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White Paper on MSMEs-ISMIT

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WhitePaper_MSMEs-ISMIT-v1E.pdf (application/pdf, 1.33 MB)
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The paper goes through the challenges MSMEs face in international trade and explains how eServices platforms can provide solutions for transport, finance, border clearance and other in support of MSMEs.

In most economies, the Micro-, Small- and Medium-sized Enterprises (MSME) sector is the largest business sector with 95 percent of the business entities being MSMEs 1 and generating many employment opportunities. The definition of MSMEs varies across countries and organizations. The most commonly used factors in defining a MSME are the number of employees, followed by turnover and assets. One commonly used definition defines MSME as an enterprise employing up to 249 persons. In developing countries, the threshold will be lower, between 50 to 100 employees. In developed countries, 78 percent of exporters are MSMEs.

However, these MSMEs only account for 34 percent of the exports, suggesting that there is a concentration of exports among a few large business enterprises. Most of the time, big conglomerates are more productive 1 as they benefit from economies of scale (e.g. cost per unit decreases with an increased production). Such concentration is more significant in developing countries where direct exports only account for 7.6 percent of the total sales of MSMEs. One of the deterring factors is cost. Here, it is important to distinguish between per-unit costs and fixed trading costs. Per-unit costs include freight carrier costs, tariffs, and any costs that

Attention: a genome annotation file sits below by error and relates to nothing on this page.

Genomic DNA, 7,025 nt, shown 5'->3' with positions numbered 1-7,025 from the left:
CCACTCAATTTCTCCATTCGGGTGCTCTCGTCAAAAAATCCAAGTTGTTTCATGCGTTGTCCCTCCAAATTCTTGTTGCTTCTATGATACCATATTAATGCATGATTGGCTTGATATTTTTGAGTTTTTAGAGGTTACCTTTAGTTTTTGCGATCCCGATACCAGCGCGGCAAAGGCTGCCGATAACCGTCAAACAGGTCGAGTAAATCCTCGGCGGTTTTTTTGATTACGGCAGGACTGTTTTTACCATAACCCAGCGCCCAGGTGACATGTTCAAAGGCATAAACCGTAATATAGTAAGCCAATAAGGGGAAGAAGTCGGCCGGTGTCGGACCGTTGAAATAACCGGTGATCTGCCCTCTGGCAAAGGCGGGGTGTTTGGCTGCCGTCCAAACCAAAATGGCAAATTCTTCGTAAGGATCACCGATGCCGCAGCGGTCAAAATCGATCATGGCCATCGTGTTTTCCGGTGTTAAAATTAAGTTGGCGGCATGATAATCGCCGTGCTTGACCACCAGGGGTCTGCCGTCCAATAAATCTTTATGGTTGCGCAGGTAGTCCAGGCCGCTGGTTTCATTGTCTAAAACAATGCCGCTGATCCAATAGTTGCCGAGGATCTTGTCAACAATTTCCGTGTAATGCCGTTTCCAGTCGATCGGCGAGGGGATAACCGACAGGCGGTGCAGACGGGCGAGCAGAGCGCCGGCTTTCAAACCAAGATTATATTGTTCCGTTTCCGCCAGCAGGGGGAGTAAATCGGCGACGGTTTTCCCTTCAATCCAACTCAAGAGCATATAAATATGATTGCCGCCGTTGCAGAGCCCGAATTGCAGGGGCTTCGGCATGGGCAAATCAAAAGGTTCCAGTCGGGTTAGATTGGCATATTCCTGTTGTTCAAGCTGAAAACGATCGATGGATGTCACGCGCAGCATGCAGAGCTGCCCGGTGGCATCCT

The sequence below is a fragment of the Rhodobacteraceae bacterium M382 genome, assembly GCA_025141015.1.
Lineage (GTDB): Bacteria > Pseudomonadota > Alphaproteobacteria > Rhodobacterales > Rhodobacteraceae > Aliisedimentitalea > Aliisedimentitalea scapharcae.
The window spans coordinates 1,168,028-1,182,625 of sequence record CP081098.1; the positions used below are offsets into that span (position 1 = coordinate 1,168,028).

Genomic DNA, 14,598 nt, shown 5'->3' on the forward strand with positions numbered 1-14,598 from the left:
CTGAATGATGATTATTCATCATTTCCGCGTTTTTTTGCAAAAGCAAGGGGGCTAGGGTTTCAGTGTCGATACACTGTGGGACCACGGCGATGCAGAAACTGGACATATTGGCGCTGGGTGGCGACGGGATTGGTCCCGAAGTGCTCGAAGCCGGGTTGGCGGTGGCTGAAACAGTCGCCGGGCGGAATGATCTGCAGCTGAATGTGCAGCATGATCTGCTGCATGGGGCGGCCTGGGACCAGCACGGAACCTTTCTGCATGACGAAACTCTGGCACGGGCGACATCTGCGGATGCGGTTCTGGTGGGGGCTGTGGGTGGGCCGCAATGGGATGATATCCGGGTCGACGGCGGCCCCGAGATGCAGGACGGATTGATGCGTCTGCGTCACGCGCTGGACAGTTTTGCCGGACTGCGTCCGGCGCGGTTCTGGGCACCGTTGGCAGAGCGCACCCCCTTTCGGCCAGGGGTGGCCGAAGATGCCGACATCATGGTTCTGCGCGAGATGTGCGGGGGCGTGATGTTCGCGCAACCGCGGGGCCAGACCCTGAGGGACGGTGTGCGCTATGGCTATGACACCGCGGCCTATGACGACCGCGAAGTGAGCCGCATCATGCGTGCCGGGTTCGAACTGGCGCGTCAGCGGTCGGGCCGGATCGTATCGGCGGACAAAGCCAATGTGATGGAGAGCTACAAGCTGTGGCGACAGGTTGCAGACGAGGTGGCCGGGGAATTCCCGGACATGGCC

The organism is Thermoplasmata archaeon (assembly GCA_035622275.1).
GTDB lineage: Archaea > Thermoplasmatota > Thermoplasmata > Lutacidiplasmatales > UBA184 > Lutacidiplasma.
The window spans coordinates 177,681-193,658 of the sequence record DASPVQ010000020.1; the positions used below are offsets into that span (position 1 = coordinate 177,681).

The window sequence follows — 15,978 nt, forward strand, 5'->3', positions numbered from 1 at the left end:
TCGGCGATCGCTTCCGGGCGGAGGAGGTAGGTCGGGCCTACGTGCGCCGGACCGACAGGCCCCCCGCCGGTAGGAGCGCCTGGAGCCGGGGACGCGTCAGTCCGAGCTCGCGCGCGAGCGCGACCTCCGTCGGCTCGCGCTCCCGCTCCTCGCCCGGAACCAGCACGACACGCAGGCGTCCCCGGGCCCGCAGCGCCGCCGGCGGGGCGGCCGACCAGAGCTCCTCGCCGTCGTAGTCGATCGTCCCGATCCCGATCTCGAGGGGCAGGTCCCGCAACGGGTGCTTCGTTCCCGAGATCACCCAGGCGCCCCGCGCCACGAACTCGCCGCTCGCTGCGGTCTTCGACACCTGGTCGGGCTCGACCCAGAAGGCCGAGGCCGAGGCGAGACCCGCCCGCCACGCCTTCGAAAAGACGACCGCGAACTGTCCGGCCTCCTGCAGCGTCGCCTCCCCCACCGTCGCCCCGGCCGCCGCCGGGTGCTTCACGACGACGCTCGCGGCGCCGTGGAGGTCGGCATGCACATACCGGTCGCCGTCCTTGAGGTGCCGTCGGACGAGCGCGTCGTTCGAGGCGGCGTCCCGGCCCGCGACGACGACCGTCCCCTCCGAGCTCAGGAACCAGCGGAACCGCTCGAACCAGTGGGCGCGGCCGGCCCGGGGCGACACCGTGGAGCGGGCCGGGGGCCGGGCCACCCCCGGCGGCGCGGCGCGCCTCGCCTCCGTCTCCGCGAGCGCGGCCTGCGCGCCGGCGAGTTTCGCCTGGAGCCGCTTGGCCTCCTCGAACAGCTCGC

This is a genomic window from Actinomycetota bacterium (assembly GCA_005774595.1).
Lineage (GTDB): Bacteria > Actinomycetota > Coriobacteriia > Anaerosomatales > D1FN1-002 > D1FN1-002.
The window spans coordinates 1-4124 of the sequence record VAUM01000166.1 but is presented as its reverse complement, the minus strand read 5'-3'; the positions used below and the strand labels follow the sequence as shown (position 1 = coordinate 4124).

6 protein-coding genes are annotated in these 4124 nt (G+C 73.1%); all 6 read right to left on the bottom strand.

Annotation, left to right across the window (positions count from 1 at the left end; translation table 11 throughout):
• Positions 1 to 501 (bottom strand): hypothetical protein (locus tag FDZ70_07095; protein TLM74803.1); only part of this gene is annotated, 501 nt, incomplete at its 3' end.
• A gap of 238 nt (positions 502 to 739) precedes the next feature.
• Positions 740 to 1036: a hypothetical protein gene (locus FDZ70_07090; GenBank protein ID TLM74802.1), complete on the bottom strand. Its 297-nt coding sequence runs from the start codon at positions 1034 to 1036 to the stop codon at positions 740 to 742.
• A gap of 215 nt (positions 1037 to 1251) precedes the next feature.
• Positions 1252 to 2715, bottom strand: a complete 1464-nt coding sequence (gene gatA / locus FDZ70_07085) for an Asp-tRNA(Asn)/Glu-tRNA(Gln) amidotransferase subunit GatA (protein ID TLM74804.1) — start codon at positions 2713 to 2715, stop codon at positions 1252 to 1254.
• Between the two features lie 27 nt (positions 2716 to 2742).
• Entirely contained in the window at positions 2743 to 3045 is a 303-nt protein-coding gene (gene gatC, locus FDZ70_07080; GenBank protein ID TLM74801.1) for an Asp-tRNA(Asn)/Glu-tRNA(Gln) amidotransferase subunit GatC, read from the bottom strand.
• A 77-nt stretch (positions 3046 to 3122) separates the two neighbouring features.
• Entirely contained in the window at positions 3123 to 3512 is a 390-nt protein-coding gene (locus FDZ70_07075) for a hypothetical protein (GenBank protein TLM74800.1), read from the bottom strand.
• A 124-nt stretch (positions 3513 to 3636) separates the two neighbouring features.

are subject to the amount of traded goods and distance. Fixed trading costs are costs which do not vary with export volume, such as costs for regulatory compliance, for building sales network, for brand advertising, for translation, etc. Fixed trading costs limit the ability of an enterprise to export its products. To reduce fixed trading costs, international standards and recommendations play a crucial role by providing guidelines to overcome these red-tape barriers.